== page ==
Even in Era of Disillusionment, Many Around the World Say Ordinary Citizens Can Influence Government
Signs of political discontent are increasingly common in many Western nations, with anti-establishment parties and candidates drawing significant attention and support across the European Union and in the United States. Meanwhile, as previous Pew Research Center surveys have shown, in emerging and developing economies there is widespread dissatisfaction with the way the political system is working. As a new nine-country Pew Research Center survey on the strengths and limitations of civic engagement illustrates, there is a common perception that government is run for the benefit of the few, rather than the many in both emerging democracies and more mature democracies that have faced economic challenges in recent years. In eight of nine nations surveyed, more than half say government is run for the benefit of only a few groups in society, not for all people.
Media Development and Countering Violent Extremism: An Uneasy Relationship, a Need for Dialogue
This report looks at how media development practitioners are reacting to the rise of the Countering Violent Extremism (CVE) agenda, and its growing influence on their field. This influence is the cause of concern, not only because practitioners of CVE and media development have fundamentally different worldviews, but because the CVE agenda is seen to pose serious risks for southern media houses and the organizations that support them. Still, these risks are unlikely to be addressed without coordinated efforts from both sides. However uneasy the relationship, a dialogue between CVE and media development is needed.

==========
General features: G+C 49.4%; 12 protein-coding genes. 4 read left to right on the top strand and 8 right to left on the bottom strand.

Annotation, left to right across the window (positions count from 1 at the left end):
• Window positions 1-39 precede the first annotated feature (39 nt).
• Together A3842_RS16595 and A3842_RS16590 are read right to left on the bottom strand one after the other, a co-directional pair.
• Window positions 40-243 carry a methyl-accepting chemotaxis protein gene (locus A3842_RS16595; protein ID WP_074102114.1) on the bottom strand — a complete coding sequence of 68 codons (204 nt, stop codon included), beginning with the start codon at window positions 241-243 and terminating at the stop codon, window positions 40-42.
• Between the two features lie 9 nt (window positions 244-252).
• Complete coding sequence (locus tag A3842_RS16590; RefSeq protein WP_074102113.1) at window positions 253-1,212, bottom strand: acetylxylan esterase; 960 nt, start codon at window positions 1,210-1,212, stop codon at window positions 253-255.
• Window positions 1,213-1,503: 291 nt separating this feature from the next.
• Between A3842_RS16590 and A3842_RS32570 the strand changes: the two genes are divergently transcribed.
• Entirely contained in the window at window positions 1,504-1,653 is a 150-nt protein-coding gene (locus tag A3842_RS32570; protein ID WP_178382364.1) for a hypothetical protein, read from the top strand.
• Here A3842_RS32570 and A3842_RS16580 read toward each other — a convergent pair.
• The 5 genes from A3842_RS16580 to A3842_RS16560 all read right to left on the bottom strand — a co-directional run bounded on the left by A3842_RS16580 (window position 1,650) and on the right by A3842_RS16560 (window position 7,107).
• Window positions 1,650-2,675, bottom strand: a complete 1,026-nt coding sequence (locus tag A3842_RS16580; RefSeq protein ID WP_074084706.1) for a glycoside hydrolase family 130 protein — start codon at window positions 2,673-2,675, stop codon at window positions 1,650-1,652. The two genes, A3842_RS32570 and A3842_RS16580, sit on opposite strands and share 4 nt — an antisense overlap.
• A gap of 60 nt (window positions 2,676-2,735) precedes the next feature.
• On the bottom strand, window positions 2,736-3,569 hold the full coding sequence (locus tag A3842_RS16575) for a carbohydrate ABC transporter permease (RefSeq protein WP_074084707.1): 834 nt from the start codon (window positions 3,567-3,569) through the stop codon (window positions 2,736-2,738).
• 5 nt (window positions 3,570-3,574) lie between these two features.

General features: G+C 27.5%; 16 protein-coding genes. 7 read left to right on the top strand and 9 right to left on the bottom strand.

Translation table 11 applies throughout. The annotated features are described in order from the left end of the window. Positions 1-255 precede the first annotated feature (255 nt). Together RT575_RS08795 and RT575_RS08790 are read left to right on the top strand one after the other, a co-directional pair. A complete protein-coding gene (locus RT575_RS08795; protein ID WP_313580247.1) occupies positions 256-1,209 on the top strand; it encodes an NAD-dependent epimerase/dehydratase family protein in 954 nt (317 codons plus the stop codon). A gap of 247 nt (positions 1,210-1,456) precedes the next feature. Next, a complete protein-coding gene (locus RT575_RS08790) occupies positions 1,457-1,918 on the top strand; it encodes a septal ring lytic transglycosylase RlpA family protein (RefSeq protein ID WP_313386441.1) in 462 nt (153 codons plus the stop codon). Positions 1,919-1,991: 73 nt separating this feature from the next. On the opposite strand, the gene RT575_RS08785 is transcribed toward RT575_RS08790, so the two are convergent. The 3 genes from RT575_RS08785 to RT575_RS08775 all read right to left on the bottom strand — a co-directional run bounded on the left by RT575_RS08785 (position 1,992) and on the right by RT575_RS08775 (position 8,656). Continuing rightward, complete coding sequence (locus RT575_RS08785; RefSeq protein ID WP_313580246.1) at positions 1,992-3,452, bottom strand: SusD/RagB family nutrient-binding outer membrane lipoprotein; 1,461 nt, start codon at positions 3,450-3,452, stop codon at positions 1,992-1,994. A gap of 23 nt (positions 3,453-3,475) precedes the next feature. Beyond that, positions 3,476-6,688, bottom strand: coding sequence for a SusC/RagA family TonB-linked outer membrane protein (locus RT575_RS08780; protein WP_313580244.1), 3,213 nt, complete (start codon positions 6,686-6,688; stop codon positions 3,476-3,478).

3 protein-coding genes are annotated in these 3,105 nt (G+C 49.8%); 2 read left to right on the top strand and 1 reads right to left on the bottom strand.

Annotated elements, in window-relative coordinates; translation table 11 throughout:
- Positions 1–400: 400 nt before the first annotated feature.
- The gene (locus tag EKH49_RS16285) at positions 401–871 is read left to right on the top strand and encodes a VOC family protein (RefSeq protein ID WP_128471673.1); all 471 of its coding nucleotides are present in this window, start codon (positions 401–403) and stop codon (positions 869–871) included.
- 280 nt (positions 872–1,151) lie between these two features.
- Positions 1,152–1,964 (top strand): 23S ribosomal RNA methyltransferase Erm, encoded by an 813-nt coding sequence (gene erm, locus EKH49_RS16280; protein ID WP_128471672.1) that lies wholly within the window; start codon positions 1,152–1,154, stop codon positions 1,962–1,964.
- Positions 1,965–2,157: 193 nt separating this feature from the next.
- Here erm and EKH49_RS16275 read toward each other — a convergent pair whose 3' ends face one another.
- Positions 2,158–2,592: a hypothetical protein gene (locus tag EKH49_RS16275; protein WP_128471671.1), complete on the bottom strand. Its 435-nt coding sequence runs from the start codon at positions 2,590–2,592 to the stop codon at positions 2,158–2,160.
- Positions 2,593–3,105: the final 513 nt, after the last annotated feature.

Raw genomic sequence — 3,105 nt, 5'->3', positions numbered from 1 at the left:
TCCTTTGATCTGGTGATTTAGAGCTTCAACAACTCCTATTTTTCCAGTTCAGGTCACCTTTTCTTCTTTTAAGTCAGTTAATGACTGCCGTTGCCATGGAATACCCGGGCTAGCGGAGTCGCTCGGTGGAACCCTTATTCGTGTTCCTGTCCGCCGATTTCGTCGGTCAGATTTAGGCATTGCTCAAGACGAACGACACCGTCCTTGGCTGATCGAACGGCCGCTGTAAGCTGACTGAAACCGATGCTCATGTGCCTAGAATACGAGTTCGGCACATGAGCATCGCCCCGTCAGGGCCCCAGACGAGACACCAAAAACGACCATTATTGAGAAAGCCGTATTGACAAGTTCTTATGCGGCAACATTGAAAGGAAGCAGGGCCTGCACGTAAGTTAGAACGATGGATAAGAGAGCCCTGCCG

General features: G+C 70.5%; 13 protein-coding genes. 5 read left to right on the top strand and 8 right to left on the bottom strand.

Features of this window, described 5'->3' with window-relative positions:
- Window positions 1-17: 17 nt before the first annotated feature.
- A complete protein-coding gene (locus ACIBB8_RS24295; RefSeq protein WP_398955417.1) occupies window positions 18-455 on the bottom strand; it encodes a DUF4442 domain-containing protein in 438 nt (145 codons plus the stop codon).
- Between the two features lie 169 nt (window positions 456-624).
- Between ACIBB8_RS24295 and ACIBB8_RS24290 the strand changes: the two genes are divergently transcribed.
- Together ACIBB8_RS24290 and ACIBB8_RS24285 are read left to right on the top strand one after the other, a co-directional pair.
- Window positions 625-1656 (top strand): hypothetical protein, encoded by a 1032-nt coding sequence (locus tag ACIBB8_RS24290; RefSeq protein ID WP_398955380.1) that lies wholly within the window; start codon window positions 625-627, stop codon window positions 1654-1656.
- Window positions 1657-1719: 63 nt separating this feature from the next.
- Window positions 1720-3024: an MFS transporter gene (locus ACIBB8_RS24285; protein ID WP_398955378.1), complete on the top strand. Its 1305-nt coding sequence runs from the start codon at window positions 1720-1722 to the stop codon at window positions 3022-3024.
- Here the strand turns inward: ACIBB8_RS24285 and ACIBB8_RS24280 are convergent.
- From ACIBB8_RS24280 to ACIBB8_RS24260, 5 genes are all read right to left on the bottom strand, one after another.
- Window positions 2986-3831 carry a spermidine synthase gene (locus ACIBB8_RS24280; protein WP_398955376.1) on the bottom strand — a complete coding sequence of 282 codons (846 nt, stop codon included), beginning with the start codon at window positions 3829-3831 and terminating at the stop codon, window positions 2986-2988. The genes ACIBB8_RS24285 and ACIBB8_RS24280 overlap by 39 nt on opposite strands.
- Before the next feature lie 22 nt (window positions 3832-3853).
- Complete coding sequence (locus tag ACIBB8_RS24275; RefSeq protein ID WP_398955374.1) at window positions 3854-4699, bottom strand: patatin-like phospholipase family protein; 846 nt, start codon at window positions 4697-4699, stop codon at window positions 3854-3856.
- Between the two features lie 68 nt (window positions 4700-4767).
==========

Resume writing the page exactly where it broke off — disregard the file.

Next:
Welcome to the sixth blog of the technology aided gut (TAG) checks series. So far in this series, we have focused on the tools and techniques of a just-in-time learning strategy. We will now switch gears and show how, with very little effort, we can use TAG checks to make simple yet (occasionally) profound conclusions about data - big and small.
As we delve into the details of TAG checks in the next several blogs, we will be using web programming tools and techniques to gather, process and analyze data. While we will try to be as comprehensive as possible in our explanations, it may not be always as detailed as we would like it to be. This forum, after all, is a blog and not a training tutorial. We hope by applying the just-in-time learning strategy that we have discussed so far in the series, you will be able to supplement what we miss in our explanations. Our goal for the overall series has been to empower you. We hope the first part of the series has made you an empowered self-learner.
The second part of the series will make you an empowered and savvy data consumer, a development professional who can confidently rely on the story the data tells to accomplish her tasks.
For the readers who are just joining in, we suggest that you become somewhat familiar with the just-in-time learning strategy by skimming the series so far.
New developments and curiosities from a changing global media landscape: People, Spaces, Deliberation brings trends and events to your attention that illustrate that tomorrow's media environment will look very different from today's, and will have little resemblance to yesterday's.